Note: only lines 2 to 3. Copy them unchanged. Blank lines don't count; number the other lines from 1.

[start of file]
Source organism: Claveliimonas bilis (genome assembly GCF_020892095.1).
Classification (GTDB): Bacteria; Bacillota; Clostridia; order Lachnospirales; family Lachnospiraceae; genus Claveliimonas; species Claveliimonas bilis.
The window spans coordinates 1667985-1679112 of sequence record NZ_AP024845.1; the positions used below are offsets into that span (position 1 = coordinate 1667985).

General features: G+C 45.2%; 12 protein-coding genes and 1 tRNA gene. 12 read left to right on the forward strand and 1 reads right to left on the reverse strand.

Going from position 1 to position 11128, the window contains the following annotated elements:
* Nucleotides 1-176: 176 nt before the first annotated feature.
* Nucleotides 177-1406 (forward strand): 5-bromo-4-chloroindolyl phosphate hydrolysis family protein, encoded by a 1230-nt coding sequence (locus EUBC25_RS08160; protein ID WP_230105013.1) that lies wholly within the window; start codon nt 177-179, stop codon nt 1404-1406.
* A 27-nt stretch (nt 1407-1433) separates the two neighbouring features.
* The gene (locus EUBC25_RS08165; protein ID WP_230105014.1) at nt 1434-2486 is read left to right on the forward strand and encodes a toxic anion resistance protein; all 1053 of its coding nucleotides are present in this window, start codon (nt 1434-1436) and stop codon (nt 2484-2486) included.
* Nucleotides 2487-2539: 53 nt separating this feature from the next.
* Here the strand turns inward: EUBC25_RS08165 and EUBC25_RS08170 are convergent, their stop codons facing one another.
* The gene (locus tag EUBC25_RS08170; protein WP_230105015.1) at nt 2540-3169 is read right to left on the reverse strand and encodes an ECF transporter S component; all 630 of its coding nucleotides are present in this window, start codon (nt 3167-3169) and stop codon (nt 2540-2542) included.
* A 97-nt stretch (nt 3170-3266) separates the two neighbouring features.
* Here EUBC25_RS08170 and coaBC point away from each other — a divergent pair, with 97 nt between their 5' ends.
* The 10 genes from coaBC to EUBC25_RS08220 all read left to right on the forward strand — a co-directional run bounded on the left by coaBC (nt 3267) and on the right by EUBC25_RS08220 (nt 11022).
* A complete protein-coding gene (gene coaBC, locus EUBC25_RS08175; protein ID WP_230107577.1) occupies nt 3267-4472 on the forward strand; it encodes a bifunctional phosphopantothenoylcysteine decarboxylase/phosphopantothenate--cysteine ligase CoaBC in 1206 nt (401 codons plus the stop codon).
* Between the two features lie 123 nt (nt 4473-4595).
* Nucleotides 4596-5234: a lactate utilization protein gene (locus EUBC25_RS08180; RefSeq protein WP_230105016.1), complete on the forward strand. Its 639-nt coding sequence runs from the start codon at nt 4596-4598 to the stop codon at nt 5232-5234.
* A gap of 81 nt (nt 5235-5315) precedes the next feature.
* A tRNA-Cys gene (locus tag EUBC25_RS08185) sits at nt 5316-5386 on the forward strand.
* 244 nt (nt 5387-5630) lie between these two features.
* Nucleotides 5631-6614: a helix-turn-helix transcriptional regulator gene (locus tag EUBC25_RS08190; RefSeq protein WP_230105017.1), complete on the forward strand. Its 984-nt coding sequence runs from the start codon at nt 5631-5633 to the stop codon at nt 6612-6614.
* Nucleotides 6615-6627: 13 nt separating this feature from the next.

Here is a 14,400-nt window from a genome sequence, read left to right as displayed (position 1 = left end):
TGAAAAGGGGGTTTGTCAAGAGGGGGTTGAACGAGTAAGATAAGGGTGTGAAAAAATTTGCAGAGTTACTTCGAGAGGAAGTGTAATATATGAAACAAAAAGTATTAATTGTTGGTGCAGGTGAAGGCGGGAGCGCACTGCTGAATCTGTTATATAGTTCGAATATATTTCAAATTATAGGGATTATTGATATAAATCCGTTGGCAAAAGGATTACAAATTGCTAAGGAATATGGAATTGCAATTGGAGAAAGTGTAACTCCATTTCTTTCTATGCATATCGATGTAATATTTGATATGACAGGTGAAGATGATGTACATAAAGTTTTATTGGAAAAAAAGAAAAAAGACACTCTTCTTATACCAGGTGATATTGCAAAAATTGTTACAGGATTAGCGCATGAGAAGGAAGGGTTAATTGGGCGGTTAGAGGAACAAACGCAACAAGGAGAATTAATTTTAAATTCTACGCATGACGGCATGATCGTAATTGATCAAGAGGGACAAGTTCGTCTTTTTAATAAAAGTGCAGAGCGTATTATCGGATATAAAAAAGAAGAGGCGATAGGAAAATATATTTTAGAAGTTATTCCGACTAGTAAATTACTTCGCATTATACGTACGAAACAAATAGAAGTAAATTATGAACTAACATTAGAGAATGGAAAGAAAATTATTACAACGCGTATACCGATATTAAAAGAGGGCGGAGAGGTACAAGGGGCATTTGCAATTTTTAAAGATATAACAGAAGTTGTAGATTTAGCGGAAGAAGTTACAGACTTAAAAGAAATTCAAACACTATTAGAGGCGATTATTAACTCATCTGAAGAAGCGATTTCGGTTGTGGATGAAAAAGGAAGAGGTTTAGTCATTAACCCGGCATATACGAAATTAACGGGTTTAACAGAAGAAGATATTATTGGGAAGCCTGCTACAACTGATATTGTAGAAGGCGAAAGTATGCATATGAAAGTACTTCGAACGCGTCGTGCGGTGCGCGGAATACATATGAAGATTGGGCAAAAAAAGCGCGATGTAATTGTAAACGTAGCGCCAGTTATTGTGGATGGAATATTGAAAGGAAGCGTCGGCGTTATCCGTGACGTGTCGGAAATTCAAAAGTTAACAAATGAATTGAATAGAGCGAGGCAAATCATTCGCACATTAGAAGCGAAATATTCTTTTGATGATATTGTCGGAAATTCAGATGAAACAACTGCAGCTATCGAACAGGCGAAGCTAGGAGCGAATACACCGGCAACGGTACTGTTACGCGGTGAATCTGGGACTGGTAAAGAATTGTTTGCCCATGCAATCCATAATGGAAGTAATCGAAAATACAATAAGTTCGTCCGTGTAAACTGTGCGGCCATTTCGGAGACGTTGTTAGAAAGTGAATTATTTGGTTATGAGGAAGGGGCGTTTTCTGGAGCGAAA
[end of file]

Classification (GTDB): Bacteria; Bacillota; Clostridia; order Lachnospirales; family Lachnospiraceae; genus Claveliimonas; species Claveliimonas bilis.
The window spans coordinates 1667985-1679112 of sequence record NZ_AP024845.1; the positions used below are offsets into that span (position 1 = coordinate 1667985).